With more than two months to go, the N.C. Department of Transportation has set an annual record for the amount of litter collected from along the state’s roads and highways.
NCDOT staff and contractors and volunteers in state-sponsored programs have picked up more than 11 million pounds of trash from roadways since Jan. 1. That compares to the previous annual record of 10.5 million pounds in 2019.
“This is the kind of record we never wanted to break,” Transportation Secretary Eric Boyette said in a written statement. “I am very proud of the hard-working employees, contractors and volunteers who’ve helped us collect this trash, but litter shouldn’t be there in the first place. Keeping North Carolina beautiful starts with everyone doing their part.”
NCDOT has made litter cleanup a priority this year, after hearing complaints from the public. The coronavirus pandemic forced cancellation of volunteer cleanup efforts last year, at the same time that financial problems at NCDOT caused the department to cut back on roadside maintenance, including litter pickup.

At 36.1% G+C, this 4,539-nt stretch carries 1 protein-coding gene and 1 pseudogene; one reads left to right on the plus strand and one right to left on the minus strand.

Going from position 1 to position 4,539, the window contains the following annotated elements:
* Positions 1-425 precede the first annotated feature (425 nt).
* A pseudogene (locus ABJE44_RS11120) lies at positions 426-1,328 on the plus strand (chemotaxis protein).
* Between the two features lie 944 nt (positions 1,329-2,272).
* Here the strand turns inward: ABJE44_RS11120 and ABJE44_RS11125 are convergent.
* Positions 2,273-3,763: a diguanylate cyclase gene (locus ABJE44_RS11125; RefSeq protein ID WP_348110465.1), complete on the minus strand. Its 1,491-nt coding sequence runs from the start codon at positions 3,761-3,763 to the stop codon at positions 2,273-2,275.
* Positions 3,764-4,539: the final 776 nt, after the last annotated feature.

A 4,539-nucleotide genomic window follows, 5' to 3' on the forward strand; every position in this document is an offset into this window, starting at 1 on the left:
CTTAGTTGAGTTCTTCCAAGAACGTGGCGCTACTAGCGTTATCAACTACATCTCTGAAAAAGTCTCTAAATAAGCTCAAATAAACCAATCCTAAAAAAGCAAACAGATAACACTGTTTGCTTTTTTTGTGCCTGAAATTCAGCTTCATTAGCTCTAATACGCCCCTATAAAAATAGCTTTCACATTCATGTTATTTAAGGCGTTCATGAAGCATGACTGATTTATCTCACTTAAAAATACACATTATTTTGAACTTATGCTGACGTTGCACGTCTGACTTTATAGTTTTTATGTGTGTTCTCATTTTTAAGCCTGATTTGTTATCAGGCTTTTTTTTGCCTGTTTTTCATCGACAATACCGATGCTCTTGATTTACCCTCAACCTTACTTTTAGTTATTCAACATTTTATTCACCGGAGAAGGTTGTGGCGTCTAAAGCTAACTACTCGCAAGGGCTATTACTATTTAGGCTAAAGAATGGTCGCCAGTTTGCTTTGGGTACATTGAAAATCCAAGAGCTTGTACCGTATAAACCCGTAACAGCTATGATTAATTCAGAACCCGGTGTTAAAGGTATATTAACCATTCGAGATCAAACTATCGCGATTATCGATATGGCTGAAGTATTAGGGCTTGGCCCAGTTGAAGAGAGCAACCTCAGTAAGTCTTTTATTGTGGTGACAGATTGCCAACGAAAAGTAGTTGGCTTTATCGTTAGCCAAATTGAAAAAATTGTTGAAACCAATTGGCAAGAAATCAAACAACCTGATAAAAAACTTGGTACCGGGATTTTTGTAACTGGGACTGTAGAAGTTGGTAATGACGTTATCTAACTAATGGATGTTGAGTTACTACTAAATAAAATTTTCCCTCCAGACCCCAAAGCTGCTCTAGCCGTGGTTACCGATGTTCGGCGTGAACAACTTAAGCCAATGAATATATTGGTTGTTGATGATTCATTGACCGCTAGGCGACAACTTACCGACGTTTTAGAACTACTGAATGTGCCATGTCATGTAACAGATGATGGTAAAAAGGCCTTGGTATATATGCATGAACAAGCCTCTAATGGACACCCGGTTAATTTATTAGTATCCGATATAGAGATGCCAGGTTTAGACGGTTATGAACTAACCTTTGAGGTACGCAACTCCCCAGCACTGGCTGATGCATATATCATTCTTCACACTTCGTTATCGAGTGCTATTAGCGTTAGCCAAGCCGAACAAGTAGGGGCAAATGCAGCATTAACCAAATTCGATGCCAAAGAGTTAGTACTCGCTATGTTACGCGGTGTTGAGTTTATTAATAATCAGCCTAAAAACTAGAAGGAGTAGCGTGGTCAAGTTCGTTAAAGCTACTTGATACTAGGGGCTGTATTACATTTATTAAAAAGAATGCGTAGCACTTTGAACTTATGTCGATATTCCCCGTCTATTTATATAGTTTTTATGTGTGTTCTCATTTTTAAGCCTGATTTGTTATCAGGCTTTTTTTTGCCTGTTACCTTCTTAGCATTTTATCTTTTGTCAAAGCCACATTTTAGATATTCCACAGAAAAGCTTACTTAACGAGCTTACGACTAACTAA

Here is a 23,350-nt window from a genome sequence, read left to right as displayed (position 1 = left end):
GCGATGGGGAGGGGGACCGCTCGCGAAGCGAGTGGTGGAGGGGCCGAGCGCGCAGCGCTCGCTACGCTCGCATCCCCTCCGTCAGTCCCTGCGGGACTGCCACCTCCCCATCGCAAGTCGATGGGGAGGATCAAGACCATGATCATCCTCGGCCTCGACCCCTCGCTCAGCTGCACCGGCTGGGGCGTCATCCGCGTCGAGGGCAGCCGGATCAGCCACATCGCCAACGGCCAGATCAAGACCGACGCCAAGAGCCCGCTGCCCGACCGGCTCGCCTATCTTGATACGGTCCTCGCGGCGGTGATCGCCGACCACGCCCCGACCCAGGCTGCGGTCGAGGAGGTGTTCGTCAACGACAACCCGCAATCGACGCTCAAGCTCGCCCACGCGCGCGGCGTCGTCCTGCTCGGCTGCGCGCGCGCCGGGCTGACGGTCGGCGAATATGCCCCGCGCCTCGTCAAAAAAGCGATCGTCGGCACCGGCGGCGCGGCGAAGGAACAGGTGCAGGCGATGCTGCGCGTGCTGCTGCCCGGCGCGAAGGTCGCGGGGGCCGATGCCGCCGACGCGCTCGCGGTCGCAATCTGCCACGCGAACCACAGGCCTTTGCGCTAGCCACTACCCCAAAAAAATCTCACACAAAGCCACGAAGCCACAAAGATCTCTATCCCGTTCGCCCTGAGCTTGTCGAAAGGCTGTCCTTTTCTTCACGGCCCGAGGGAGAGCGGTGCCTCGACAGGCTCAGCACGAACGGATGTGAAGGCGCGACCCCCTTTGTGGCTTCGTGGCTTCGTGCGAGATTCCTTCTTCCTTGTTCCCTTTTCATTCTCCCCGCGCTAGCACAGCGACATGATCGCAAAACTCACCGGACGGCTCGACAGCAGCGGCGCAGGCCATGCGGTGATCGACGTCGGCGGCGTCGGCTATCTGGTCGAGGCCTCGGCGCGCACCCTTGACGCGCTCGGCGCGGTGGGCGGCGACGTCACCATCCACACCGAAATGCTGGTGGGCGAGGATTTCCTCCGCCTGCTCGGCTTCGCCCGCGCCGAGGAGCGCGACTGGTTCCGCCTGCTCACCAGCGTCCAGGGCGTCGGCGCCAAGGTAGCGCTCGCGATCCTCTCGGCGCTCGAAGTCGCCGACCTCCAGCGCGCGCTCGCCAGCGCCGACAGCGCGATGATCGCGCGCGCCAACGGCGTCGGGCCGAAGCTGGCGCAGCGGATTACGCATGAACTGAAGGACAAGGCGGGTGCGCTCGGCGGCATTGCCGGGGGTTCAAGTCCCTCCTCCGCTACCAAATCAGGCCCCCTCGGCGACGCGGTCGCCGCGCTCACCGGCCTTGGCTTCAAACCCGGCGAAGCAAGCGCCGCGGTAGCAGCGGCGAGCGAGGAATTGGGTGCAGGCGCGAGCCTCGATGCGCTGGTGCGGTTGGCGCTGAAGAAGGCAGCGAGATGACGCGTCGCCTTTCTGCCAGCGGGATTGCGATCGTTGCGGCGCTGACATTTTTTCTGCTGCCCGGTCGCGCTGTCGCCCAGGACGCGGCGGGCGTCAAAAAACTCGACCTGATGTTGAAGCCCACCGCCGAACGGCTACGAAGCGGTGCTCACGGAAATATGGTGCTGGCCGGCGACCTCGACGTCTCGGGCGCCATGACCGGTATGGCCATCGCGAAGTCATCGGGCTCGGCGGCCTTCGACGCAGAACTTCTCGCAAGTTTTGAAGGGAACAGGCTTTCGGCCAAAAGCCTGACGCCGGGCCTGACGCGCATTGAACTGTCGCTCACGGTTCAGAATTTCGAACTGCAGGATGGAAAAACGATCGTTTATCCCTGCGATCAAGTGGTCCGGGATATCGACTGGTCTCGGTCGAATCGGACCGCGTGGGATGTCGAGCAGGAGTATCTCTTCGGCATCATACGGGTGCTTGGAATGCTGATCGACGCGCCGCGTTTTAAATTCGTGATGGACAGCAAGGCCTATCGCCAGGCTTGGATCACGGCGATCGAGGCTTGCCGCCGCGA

The result was a noticeable trail of plastic cups, fast food wrappers, bottles, cans and other debris along the state’s highways.
NCDOT has several strategies for cleaning up litter. Aside from its own employees and contractors, the department created a Sponsor-A-Highway Program that allows businesses, groups and individuals to pay for litter removal along sections of highway in exchange for recognition on roadside signs. In addition, NCDOT’s Adopt-A-Highway Program enlists tens of thousands of volunteers who agree to clean a section of road at least four times a year.
Altogether, NCDOT says it has spent $15.8 million on litter cleanup so far this year.